McLean County Board Redistricting Panels Show Diversity, Lack 'Younger Voices'
The two McLean County Board members who helped recruit people to draw the county's new political maps for the next decade say the redistricting panels have a fair and diverse representation of the county, but there's one shortfall.
There's hardly anyone under age 40.
County Board Chair John McIntyre tabbed Republican vice chair Jim Soeldner and Democrat Elizabeth Johnston to provide names of people to serve on what McIntyre called a "Red, White and Blue" advisory committee. They would take the map making process out of the hands of county board members except for the final vote.
The committee is made of doctors, educators, business owners and three retired judges Elizabeth Robb, Kevin Fitzgerald and John Freeze.
As Soeldner explained, they started out looking for eight people. He said it was hard to find political balance and diversity in such a small pool.
“As we started to break it down as far as gender or ethnicity or whatever, we just found that eight just didn’t seem to be enough,” Soeldner said.
Johnston said McIntyre also reasoned creating three proposed district maps was too much for one group to manage. So one group of eight became three groups — a total of 24 people.
“That kind of last-minute change was not something I was super excited about, but as we were talking, I realized that it would give more seats to the table,” Johnston said. “It would allow us to expand and to have more voices involved. I thought that anything that could bring more people into that process was a good thing.”
Both Soeldner and Johnston said they wanted appointees not driven by ideology, or people who might become a distraction. They both vetoed a couple of the other's choices.
Soeldner said the biggest challenge was finding more young people to serve.
“If we had (gone) to the universities, we would have (had) a large number of young people, but it we didn’t have a lot of time to go that route,” he said.
Soeldner and Johnston both said younger adults don’t seem to be as politically involved, but Johnston stressed the big problem was timing. They had just a few days to put a committee together.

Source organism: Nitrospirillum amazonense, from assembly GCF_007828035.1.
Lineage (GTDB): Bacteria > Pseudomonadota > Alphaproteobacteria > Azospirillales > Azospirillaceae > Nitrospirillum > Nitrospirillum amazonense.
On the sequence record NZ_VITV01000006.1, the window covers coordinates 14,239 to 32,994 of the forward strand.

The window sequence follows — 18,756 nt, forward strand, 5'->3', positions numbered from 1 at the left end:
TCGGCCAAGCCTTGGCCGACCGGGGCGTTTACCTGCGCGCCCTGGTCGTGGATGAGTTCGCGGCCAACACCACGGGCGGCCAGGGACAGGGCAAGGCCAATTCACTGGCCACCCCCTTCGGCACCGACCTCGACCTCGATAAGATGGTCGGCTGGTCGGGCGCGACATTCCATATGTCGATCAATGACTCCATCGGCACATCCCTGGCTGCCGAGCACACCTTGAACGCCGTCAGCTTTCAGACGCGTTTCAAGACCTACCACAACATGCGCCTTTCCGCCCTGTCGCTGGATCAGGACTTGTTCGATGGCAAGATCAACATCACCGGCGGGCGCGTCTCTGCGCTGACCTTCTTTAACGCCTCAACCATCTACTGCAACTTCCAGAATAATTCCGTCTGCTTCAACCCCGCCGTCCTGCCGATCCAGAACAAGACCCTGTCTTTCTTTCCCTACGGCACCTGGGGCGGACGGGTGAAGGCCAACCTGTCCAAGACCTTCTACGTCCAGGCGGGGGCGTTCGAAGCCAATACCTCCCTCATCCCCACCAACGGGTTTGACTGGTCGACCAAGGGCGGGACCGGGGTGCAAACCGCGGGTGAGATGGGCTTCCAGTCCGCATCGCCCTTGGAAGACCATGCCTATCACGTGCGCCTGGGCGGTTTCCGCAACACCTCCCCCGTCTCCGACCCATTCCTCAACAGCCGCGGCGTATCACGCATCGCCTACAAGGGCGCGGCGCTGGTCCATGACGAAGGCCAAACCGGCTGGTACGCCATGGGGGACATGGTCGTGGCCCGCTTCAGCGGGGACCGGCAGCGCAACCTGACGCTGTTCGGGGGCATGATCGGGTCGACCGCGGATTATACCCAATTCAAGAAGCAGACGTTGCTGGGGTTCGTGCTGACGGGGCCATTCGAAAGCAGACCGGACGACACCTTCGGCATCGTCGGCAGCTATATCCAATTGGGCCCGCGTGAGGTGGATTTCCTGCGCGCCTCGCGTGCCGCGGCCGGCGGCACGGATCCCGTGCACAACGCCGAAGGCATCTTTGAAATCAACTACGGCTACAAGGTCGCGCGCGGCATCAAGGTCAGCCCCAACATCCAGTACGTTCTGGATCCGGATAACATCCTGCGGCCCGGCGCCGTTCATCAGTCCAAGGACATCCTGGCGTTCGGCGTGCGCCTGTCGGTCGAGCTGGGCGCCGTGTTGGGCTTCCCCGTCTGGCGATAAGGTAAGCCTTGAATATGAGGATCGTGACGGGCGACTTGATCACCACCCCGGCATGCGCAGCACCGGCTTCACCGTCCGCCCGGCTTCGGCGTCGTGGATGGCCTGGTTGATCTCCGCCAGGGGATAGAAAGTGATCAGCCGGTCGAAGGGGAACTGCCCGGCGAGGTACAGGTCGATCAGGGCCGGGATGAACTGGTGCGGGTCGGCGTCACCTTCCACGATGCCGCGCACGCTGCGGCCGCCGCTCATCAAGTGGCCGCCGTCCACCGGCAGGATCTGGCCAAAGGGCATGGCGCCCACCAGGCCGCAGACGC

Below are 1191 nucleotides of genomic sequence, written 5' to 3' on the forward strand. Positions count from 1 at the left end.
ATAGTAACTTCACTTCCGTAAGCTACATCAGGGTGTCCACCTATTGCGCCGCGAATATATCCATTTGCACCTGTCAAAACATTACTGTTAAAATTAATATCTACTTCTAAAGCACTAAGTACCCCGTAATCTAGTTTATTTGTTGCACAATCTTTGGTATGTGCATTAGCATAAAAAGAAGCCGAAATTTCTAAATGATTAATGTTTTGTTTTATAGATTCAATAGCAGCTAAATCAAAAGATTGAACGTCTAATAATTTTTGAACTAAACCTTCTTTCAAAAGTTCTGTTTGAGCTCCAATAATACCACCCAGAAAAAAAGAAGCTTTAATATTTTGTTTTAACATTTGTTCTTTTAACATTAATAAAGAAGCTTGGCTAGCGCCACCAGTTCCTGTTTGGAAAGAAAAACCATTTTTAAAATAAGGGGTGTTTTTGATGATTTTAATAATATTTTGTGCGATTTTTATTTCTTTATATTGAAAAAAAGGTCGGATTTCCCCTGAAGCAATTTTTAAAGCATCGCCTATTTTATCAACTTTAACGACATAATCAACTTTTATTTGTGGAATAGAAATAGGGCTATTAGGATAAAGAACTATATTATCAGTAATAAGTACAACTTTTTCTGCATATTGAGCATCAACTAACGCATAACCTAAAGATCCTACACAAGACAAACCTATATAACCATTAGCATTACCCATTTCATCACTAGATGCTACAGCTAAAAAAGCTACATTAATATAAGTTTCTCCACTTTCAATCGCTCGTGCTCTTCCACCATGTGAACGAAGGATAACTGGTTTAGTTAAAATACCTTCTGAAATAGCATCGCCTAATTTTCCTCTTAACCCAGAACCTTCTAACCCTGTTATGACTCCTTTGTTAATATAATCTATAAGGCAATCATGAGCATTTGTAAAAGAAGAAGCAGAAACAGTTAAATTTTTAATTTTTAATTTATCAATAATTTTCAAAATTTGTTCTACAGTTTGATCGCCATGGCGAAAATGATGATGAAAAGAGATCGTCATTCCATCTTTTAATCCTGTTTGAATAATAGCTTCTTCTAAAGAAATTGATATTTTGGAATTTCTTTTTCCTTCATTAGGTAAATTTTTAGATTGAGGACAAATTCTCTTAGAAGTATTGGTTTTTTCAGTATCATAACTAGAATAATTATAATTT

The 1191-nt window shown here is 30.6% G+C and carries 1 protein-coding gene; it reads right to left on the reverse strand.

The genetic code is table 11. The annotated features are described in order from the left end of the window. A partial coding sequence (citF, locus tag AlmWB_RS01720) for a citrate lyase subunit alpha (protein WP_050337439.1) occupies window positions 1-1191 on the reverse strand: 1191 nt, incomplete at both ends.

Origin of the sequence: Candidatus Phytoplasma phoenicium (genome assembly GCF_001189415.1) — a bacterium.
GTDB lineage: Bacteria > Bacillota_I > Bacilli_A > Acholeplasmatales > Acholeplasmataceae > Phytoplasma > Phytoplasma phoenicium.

“If I could go back, I would have preferred doing this in March so we would have had more time to do that wider recruitment to get some younger voices,” Johnston said.
McIntyre announced the advisory committee earlier this month after weeks of contentious debate over how many districts the county should have. The County Board decided to keep it at 10 districts with two members in each district.
Board member Josh Barnett said he had proposed an independent commission in March and that McIntyre turned it down. Soeldner came to McIntyre's defense saying the idea had been under consideration for a while.
“We talked some time ago about who would you have on a commission. He mentioned a long time ago about maybe having some judges help oversee it,” Soeldner said. “The fact that it wasn’t made public doesn’t mean it wasn’t occurring.”
Johnston said even though the move to advisory panels came late and forced a late-minute rush, she hopes this model lays a foundation that future county boards will adopt.
“The public wanted to know what was happening and they weren’t getting the answers,” Johnston said. “Having this taken out of the hands of elected officials and put back to the voters, I think is going to help with that process.”
McIntyre instructed county board members to stay out of the map making process and to let the advisory panels do their work. Still the elected board will have the final vote on whatever map gets chosen.
Soeldner said you can't take politics out of the process entirely.
“Unfortunately, it’s still going to end up being political,” Soeldner conceded. “I suspect you are going to find one party favoring one map and another party favoring another map, although with three maps it’s hard to tell how it will pan out.”
Republicans in Illinois have complained for decades about Democrats rigging the state legislative maps for their own political gain. Johnston said she doesn’t see where turnabout is fair play.
“I think that’s part of the issue that we see in politics is that if they are doing this then I can do that,” Johnston said. “But what I think is really in the best interest of the people is the best interest of the people.”
Given how contentious this issue has been among county board members, Soeldner said there's still some hard feelings among board members and said it will take time for those wounds to heal.
The three advisory panels are expected to draft their map proposals by the end of June. The county plans to make the maps available for the public to view and recommend changes.
The final three drafts will go to the County Board for a vote on July 15.